If you’re staying in Palma and make only one foray out of the city, make it a journey on the Ferrocarril de Sóller (Sóller Railway). You’ll be hard-pressed to find a local aboard this toytown-style service and, in truth, it’s very unlikely it would still be operational were it not for the tourist trade, but this in no way detracts from what is a hugely enjoyable hour-long journey through the mountains.
This 27-kilometre (17 mile) length of track (with one of the narrowest gauges in the world at 914 millimetres / 36 inches) opened in 1912, connecting the capital with Sóller on the west coast, and cutting journey times down from a day to just an hour and a quarter, thus allowing the citrus growers of Sóller to get to the Palma markets and back in a day.
Little has changed since then: the tiny station (marooned in the soulless expanse of the Plaça Espanya) is reached through a wrought-iron gate; the ticket office still dispenses old-fashioned paper tickets and the carriages are largely constructed from wood with banquette-style seats, brass fittings and gaslights.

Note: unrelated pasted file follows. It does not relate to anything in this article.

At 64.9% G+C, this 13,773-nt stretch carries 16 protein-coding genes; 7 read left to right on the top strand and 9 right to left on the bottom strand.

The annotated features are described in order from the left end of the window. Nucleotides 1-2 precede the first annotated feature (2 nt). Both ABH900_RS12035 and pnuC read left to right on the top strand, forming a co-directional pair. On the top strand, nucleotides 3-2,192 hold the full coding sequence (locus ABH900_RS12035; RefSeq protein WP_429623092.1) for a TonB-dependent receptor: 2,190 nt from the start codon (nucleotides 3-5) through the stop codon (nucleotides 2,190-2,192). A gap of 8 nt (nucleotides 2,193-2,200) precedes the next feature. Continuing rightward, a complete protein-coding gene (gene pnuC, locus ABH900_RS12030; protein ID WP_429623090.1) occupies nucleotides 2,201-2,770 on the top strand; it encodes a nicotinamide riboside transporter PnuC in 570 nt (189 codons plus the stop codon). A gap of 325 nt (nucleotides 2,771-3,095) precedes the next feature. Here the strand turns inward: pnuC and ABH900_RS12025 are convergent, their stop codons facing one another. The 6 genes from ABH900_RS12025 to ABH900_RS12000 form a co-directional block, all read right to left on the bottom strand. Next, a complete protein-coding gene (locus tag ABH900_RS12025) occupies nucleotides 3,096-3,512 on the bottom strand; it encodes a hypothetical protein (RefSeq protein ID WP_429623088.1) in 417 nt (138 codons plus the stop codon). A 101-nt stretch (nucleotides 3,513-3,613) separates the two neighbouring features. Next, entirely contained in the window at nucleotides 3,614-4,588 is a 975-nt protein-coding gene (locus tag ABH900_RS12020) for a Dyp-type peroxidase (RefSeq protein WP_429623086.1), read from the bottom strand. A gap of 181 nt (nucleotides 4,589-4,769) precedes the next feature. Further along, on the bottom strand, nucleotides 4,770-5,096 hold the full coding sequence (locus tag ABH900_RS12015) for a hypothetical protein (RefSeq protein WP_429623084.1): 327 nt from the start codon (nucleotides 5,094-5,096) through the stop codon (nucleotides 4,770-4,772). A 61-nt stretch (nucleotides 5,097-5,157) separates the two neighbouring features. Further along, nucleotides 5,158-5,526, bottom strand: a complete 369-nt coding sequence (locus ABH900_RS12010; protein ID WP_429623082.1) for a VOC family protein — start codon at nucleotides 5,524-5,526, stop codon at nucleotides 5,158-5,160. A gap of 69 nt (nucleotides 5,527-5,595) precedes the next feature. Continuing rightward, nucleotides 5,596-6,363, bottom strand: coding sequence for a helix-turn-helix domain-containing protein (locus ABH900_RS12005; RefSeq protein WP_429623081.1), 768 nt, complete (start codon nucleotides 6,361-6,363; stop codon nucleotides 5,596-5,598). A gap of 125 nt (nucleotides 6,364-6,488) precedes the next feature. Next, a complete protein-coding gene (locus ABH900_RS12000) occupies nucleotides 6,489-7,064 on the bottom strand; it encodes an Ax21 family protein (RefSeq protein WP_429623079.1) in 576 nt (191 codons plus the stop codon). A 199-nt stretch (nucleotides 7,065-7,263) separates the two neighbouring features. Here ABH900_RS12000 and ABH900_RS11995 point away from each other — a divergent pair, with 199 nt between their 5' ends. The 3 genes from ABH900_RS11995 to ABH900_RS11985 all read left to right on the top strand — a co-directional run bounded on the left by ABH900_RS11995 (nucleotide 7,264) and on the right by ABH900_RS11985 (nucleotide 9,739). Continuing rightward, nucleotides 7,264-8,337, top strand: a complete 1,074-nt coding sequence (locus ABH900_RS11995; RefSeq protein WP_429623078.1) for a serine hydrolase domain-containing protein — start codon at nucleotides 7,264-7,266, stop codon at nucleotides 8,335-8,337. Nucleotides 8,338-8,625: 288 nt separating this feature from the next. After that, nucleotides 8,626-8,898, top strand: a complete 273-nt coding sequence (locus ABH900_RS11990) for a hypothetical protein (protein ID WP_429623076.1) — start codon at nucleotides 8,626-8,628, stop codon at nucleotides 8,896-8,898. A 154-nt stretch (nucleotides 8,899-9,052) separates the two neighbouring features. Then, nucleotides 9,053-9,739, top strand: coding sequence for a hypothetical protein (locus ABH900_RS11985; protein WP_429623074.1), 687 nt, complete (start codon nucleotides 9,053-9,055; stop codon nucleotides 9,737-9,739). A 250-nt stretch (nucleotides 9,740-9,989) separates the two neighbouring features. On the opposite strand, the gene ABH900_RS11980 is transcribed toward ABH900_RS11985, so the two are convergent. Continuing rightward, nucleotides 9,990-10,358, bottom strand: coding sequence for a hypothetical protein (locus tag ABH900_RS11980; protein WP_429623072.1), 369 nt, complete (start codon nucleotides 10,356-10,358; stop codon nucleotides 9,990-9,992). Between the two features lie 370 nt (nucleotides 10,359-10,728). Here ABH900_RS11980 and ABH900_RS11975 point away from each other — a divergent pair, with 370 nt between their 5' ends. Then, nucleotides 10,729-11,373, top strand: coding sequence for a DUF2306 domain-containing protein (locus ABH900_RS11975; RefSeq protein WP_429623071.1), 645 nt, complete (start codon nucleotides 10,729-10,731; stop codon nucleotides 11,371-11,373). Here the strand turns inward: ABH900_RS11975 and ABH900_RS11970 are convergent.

The first part of the journey is not spectacular, and for the first ten minutes the track runs along the road like a city tram, before reaching the outskirts of Palma and Tramuntana as a spectacular backdrop.
As you approach the first stop at Bunyola, olive fields give way to pine forests. Beyond the village the train enters the first of 12 tunnels, which become progressively longer, until it breaks through the mountains and emerges on the west side of the island. The views here are superb as the train wends its way over precarious bridges and across dry torrentes, high above a valley rutted with terraces and dotted with old farmhouses. In the distance you can spot Sóller and the villages of Biniaraix and Fornalutx.
The last part of the journey, the approach to Sóller, is delightful: citrus groves crowd round the carriages, close enough to pull off a ripe lemon or orange. From the station, you can jump on the equally atmospheric tram down to the sea at Port de Sóller.